Did you know that when a woman living in the UAE on her husband’s visa, is divorced or widowed, the UAE Government grants her an extension of one year on her residence visa? Read on for details of some general provisions related to the UAE residence visa. Picture used for illustrative purposes only. Image Credit: Shutterstock

Dubai: If you are planning to move to the UAE to live, work or invest, there are certain general provisions in the residence visa, which would be helpful to bear in mind.

1. Validity of a residence visa

Residence visas can be issued for one, two or three years, if your visa is being sponsored by someone else. However, the UAE has also recently introduced self-sponsored visas, which have a duration of five or 10 years. The five-year visa may be a Green Visa or even a retirement visa. The 10-year Golden Visa, on the other hand, is issued to certain categories of professionals, investors and individuals who have contributed to the UAE society. To know more about it, click here.

However, if you are on a dependent’s visa, which means that your residence visa is being sponsored by a family member, your visa validity cannot exceed that of your sponsor’s, according to, the official website of the UAE government.

2. Medical test

A residence visa requires applicants who are 18 years and above to undergo a medical test to prove that they are medically fit. They must also pass a security check and apply for an Emirates ID card from ICP.

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3. Required documents

You also need to submit certain documents, when you are applying for a residence visa. These can vary depending on your position as an applicant – whether you are a parent, sponsoring your child, or a student, planning to live in the UAE to study at a university here. Below is a list of documents that you may need to provide:

• A recent coloured personal photo with a white background for the dependent
• A copy of the passport of the dependent
• Emirates ID application receipt
• Housing lease contract (certified) or proof of owning a residence
• A copy of the sponsor’s passport with a valid residence permit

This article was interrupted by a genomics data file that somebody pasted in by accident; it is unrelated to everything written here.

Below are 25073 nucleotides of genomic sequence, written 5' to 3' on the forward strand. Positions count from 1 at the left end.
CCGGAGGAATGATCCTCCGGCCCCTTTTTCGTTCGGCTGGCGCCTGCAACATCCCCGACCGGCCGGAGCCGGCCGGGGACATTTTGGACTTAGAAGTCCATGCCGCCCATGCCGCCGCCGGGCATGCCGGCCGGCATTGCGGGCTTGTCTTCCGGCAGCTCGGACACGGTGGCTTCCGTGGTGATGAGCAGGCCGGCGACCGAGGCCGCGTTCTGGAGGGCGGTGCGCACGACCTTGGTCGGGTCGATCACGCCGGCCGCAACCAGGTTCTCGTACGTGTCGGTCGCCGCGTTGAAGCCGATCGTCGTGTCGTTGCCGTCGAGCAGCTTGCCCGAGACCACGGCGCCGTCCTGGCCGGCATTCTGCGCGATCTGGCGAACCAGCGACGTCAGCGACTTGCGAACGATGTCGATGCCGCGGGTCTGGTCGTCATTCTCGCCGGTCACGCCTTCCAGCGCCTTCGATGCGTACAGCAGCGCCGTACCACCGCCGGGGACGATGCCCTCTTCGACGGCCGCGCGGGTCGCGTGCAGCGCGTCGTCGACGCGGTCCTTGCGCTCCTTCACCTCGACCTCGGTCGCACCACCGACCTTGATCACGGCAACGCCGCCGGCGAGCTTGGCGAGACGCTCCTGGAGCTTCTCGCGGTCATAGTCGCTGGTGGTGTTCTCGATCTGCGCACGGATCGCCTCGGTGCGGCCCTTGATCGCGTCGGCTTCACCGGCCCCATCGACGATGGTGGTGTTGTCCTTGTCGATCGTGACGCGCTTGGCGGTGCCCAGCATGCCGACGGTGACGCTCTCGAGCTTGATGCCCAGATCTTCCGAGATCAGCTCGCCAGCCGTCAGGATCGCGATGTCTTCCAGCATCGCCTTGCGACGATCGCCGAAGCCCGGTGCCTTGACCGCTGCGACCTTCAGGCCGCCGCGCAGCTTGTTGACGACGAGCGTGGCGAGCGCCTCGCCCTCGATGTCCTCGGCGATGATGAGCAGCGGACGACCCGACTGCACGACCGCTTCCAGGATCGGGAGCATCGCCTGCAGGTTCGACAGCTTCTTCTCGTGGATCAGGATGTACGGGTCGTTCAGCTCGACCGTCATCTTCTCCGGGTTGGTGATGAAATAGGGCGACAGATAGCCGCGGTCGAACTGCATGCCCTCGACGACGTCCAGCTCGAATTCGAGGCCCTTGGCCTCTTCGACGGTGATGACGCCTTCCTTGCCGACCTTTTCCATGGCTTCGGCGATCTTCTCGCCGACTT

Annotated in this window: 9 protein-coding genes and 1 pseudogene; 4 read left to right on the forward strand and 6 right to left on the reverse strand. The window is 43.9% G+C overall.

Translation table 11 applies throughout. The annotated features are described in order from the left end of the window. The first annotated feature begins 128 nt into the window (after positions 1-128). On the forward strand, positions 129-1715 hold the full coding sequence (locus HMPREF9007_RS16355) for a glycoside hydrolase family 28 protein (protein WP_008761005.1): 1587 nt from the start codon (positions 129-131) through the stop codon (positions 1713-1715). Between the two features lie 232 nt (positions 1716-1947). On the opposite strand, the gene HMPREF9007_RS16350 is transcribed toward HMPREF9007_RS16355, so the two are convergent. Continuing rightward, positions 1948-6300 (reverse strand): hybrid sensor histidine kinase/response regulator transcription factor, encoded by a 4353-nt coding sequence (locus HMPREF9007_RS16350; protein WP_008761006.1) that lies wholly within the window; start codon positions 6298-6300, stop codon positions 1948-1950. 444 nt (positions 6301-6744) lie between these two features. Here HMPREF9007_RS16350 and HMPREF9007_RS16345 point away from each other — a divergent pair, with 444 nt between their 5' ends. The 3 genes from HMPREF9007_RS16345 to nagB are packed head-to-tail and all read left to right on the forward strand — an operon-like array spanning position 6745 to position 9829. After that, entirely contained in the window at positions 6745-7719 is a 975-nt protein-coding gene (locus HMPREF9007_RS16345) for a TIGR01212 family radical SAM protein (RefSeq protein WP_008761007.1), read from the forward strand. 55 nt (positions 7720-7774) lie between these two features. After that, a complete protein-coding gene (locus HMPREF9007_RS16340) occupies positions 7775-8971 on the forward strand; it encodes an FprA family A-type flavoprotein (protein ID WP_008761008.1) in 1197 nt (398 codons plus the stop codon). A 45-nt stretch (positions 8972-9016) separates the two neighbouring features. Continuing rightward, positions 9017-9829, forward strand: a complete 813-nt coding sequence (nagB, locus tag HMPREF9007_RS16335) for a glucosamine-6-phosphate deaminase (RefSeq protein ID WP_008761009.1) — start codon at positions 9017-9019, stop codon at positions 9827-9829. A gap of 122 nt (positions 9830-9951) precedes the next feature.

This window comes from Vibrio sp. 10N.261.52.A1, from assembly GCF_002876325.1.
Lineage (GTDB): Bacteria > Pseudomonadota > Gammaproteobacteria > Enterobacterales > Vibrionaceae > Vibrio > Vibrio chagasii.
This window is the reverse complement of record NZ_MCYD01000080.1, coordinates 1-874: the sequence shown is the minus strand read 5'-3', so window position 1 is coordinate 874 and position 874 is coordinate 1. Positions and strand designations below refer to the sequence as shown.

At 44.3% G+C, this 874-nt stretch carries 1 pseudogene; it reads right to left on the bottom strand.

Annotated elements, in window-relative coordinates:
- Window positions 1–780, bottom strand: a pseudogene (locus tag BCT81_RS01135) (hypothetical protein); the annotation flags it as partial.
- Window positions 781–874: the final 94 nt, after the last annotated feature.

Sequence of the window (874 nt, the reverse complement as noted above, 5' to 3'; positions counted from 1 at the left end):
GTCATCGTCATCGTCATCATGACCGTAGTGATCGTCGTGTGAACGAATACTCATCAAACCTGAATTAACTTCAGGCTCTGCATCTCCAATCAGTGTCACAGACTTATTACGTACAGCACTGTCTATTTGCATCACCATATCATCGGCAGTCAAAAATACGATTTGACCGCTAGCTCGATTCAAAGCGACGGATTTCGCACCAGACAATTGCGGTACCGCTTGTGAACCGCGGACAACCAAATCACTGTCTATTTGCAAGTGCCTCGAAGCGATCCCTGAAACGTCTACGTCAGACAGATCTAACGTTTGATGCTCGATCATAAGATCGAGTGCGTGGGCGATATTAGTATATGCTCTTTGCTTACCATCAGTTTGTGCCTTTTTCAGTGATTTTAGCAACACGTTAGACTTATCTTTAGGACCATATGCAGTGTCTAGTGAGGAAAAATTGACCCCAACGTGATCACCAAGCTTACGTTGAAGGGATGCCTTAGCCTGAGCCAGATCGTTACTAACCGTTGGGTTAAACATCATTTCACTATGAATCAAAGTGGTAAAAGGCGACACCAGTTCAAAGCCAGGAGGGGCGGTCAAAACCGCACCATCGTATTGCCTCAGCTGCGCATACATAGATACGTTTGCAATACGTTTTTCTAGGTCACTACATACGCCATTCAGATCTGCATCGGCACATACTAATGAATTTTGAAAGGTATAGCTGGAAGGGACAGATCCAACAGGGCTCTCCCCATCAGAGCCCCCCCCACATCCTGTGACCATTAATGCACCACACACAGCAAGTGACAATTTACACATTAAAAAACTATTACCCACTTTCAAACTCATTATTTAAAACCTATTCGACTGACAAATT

• Job contract of the sponsor
• A medical fitness certificate (for dependents above 18 years)
• Entry permit
• Attested birth certificate of the dependent (children)
• Mother’s residence photo (for the newborn)
• Medical insurance or health card
• Divorce or death certificate (for divorced women and widows)
• Proof of housing (for divorced women and widows)
• A proof of the woman’s ability to earn a living (for divorced women and widows)
• A certificate issued by the university or institute specifying the duration of the study (for students).

4. Extension of the residence visa for divorced women and widows

When a woman living in the UAE on her husband’s visa, is divorced or widowed, the UAE Government grants her an extension of one year on her residence visa, according to The extension starts from the date of the death of her husband or the divorce. This type of visa is renewable for one time only and does not require a substitute sponsor. The extension applies to the woman’s children as well, provided they were on their father’s visa at the time of their father’s death or their parents’ divorce.

In addition, the visas of the woman and her children must have been valid at the time of the death or the divorce the duration of the child’s or children’s residence visa should not exceed that of the mother.

5. Resident’s stay outside the UAE

The general rule is that if an expatriate resident lives outside the UAE for more than 180 days continuously, his or her residence visa will be nullified automatically. However, recently, the ICP announced a new permit, which allows UAE residents who may have stayed outside the UAE for more than six months to re-enter the country. Once you apply for this permit, you can re-enter the UAE on your existing residence visa, if your application is approved. If your application is rejected, you would be required to apply for a new residence visa.